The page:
The American Jewish Committee's annual Survey of American Jewish Opinion shows, according to the headline in the Washington Jewish Week, that "Jews oppose Iraq war, annual poll finds." Well, excuse me if I'm not bowled over by that news. Or by this news:
Indeed, 78 percent of American Jews believe Arabs aim not to secure the return of territories lost in war, but rather to destroy Israel. Yet 56 percent of respondents said they favor the establishment of a Palestinian state, while 38 percent oppose it.American Jews aren't "schizophrenic"; they're nuts.
"American Jews are schizophrenic," Harris said. "Our polls year after year after year show the very same thing: On the one hand, on the peace process options, a majority of American Jews support -- let's call it the liberal option. At the very same time, a clear majority of American Jews in the next breath say the real goal of the Arabs is to destroy Israel."
In other words, most American Jews believe Israel should try for peace with the Palestinians, but don't necessarily believe the Palestinians are serious.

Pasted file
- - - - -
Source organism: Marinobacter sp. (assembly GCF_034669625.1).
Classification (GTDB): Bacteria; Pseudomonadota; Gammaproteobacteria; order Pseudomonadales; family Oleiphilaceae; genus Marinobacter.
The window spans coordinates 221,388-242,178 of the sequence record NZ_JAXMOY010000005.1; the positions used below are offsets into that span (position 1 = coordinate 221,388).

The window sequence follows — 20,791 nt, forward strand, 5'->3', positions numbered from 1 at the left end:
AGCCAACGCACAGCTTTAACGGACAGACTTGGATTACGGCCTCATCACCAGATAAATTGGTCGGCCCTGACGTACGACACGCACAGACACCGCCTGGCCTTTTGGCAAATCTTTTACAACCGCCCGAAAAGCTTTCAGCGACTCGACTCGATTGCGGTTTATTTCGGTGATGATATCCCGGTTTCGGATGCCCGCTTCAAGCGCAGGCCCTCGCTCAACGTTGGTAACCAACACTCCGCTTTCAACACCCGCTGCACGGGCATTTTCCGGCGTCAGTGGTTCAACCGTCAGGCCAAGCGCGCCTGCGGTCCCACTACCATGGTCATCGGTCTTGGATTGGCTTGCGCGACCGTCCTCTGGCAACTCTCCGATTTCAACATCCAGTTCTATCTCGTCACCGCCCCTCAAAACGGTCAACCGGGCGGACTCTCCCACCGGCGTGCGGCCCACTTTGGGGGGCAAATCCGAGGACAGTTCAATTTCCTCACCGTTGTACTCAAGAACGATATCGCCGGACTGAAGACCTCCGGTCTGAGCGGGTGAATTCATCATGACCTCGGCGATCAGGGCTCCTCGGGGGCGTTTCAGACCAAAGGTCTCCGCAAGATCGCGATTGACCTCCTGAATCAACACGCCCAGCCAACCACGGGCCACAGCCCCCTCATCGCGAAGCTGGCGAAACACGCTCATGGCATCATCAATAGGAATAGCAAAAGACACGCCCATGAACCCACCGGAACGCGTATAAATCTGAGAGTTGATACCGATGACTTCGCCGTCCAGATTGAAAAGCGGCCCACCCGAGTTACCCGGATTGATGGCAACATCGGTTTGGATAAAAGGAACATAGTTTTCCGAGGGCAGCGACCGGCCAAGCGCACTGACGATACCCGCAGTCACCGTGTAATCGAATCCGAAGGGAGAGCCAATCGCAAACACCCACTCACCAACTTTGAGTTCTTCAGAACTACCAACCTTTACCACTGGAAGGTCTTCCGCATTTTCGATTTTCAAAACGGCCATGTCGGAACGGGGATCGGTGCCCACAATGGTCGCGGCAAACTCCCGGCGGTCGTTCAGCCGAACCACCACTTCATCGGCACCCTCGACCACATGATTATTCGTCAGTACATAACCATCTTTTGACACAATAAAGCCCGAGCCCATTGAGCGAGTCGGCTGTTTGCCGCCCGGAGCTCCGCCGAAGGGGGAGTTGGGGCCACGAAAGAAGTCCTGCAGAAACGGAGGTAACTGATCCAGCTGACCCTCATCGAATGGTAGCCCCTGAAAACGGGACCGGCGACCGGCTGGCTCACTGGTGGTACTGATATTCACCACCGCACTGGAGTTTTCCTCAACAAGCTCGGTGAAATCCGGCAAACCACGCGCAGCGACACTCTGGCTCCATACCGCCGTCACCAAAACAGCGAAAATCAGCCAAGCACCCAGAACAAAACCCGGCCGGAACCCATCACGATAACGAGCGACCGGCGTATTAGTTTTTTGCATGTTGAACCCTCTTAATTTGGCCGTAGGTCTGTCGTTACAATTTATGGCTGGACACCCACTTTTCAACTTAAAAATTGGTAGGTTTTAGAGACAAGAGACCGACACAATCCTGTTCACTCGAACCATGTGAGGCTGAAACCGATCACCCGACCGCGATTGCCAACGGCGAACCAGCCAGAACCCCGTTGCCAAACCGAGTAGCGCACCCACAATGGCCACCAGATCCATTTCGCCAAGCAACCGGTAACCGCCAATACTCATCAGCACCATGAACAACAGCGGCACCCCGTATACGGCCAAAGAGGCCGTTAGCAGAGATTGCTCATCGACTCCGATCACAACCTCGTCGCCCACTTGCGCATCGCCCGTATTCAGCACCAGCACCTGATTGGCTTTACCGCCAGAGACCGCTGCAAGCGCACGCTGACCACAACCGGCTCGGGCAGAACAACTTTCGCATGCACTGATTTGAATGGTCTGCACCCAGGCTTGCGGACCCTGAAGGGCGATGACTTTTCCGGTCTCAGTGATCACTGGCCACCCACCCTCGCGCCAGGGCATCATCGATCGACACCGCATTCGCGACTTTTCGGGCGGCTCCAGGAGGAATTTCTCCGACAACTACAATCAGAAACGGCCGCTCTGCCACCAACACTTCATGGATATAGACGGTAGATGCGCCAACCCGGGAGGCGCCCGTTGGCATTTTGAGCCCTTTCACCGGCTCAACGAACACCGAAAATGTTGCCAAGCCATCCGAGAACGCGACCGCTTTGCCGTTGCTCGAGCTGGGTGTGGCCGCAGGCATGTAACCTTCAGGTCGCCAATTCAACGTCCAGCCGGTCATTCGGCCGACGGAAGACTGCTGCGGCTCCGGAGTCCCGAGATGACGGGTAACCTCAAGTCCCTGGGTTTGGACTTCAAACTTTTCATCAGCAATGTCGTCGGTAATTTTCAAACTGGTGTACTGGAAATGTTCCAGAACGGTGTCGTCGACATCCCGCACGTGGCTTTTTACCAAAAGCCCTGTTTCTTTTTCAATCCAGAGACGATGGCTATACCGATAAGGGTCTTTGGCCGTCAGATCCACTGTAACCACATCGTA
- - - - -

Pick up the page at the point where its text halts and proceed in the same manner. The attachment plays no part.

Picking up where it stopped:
The most interesting aspect of the survey is discussed in the very last paragraph -- a style known in journalism circles as "double-inverted pyramid" form -- namely, that Orthodox and non-Orthodox Jews viewed issues very differently:
[David] Harris [of the AJC] said the "single greatest indicator" of how a person will come down on issues of policy such as the Iraq war and abortion is whether he or she identifies as Orthodox or non-Orthodox. That split, he said, is "extremely telling and affects the Jew[ish] community profoundly."Harris doesn't elaborate on that last statement -- at least, not in the article -- but let me try here. The obvious way it affects the Jewish community is by making it more complicated to bridge the divide between Orthodox and non-Orthodox. If that divide is not only religious but also political (which is far more important to most non-Orthodox Jews), that makes it even harder to come together. To oversimplify a bit, the Orthodox are basically anti-abortion, against radical separation of church and state, and unapologetically pro-Israel. To say that this makes the metaphorical family dinner difficult is to understate things tremendously.
The second way the split affects the Jewish community is outlined in a fascinating post last March by David Boxenhorn at Rishon Rishon. David argues that the difference in fertility rates (also known as child-bearing) between Orthodox and non-Orthodox will change the complexion of world Jewry over the next several generations, by dramatically increasing the percentage of Jews who are Orthodox.